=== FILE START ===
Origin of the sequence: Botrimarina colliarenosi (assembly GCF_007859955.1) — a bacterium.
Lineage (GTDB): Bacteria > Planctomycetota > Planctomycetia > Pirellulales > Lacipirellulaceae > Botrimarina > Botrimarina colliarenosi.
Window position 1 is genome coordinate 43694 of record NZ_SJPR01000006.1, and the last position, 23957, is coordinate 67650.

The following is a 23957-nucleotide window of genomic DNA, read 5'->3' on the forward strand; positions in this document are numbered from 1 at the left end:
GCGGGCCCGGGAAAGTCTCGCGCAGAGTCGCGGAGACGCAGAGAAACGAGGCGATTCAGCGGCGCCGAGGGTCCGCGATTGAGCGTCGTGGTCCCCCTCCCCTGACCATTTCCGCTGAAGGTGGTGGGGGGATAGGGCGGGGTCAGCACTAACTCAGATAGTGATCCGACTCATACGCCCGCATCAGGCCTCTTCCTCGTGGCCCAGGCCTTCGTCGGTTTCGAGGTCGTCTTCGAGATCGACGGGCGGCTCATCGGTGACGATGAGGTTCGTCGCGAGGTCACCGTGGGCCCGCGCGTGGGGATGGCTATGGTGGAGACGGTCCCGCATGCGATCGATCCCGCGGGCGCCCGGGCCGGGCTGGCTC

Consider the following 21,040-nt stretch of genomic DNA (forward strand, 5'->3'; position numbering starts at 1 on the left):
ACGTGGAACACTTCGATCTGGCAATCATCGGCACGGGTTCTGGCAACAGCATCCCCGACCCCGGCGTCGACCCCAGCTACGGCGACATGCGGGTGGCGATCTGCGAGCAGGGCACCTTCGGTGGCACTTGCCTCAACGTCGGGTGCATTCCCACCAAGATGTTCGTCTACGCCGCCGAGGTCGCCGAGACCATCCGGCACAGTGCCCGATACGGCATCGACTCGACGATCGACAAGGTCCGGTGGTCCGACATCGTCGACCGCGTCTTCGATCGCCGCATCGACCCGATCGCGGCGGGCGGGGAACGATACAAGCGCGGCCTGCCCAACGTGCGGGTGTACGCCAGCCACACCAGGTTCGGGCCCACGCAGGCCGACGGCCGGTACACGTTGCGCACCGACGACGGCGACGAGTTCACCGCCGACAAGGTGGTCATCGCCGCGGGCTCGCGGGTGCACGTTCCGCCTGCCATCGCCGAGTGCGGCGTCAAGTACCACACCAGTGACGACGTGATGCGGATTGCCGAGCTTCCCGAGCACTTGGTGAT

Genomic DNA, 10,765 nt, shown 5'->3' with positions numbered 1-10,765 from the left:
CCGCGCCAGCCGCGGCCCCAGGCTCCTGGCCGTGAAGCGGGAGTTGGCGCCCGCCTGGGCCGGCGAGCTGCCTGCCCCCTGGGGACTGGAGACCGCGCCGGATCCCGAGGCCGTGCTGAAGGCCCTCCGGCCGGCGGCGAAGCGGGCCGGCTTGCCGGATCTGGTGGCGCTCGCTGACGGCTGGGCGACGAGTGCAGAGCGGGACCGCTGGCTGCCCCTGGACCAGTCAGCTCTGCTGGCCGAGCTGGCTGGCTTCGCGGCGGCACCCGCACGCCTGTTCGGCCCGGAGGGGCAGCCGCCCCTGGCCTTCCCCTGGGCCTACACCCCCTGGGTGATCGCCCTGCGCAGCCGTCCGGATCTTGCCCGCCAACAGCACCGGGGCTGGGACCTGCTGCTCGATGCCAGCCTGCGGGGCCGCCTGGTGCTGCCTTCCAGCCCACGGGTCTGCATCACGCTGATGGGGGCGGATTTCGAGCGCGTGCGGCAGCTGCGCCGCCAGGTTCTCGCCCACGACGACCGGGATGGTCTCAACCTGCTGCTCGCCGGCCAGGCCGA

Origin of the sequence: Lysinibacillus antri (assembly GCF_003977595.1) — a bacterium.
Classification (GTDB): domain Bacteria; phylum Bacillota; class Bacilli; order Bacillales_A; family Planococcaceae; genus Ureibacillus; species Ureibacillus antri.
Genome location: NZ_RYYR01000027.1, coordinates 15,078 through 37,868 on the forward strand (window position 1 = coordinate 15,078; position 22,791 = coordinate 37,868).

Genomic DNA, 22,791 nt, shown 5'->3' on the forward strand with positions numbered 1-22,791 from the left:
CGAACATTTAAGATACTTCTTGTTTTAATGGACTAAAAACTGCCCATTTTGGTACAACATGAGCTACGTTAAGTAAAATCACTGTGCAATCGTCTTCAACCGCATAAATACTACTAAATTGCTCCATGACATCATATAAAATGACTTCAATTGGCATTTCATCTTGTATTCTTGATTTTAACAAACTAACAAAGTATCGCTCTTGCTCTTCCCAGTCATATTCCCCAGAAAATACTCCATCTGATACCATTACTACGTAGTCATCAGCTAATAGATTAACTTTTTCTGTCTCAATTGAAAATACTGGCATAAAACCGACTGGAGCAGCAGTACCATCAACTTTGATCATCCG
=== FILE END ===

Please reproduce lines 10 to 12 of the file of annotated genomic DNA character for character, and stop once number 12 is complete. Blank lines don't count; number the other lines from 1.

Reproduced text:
Origin of the sequence: Lysinibacillus antri (assembly GCF_003977595.1) — a bacterium.
Classification (GTDB): domain Bacteria; phylum Bacillota; class Bacilli; order Bacillales_A; family Planococcaceae; genus Ureibacillus; species Ureibacillus antri.
Genome location: NZ_RYYR01000027.1, coordinates 15,078 through 37,868 on the forward strand (window position 1 = coordinate 15,078; position 22,791 = coordinate 37,868).